Lean hog futures were also mixed Monday as traders weighed a big discount to cash prices against emerging signs that supplies will grow sharply this autumn.
October hog futures rose 0.5 cents, or 0.6%, to 89.97 cents a pound in trading at the Chicago Mercantile Exchange. CME December hogs fell 0.4 cents, or 0.5%, to 85.8 cents a pound.
The Chinese government, whose statements many traders view with skepticism, said Monday its population of hogs grew 1.1% in July. The government also said there's a looming risk of a pork glut, even though pork prices there have risen more than 50% since the middle of last year. China has been grappling with runaway food-cost inflation as higher-paid urban workers increasingly take to more expensive foods.
Brokers say the average size of slaughter-ready hogs is again on the rise after it fell sharply in July and August during a prolonged heat wave across the Midwest. Hot, humid temperatures make it more difficult for hogs to gain weight, which in turn results in lower supplies as slimmer animals at slaughter translate to less pork produced per animal.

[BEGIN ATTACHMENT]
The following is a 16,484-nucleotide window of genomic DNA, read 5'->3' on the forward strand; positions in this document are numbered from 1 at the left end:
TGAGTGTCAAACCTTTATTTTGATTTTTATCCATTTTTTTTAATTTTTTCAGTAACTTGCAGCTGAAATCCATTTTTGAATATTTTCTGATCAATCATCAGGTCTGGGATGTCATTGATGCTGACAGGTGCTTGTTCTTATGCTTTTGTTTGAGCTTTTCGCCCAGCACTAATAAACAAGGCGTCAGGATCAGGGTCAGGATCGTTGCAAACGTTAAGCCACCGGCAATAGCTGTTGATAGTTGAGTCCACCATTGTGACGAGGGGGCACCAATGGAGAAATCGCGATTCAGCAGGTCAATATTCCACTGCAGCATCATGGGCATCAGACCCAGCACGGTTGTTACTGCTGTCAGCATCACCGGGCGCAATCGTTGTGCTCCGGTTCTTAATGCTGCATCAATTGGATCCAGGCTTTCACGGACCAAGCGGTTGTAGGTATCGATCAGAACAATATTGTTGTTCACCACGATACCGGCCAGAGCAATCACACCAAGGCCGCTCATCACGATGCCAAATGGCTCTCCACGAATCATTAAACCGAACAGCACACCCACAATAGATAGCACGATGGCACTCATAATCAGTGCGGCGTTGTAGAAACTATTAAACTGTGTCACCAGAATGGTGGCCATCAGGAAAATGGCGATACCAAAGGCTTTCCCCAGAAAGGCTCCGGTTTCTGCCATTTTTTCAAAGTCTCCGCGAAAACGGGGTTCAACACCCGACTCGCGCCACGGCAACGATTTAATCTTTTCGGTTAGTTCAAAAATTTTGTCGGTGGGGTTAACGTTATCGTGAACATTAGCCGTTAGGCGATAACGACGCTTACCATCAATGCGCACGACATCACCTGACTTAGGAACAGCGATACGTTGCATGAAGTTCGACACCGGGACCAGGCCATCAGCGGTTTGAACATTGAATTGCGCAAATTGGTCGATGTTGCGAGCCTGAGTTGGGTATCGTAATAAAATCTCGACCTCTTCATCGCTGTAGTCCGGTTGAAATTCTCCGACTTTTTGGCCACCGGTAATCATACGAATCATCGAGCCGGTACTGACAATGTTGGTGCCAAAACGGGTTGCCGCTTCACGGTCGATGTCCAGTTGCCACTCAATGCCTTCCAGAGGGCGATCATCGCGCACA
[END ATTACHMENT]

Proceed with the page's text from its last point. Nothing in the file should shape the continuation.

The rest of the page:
October futures found support from its deep discount to current cash prices, which are about 17 cents higher than October contracts, which expire Oct. 14. Cash prices and futures typically converge as a contract nears expiration.
Cash hog prices were reported steady to weaker amid expectations for a gradual increase in supplies through late summer and into fall. Last year, non-holiday weekly average slaughter rates rose form 1.979 million in June-July to 2.053 million in August and 2.173 million in September.
The terminal markets traded steady to as much as $2 per hundredweight lower on a live basis with top prices from $69.50 to $73 per hundredweight on a live basis.
The USDA's pork carcass composite value, a measure of wholesale prices, on Friday rose 42 cents to $109.85 a hundred pounds following.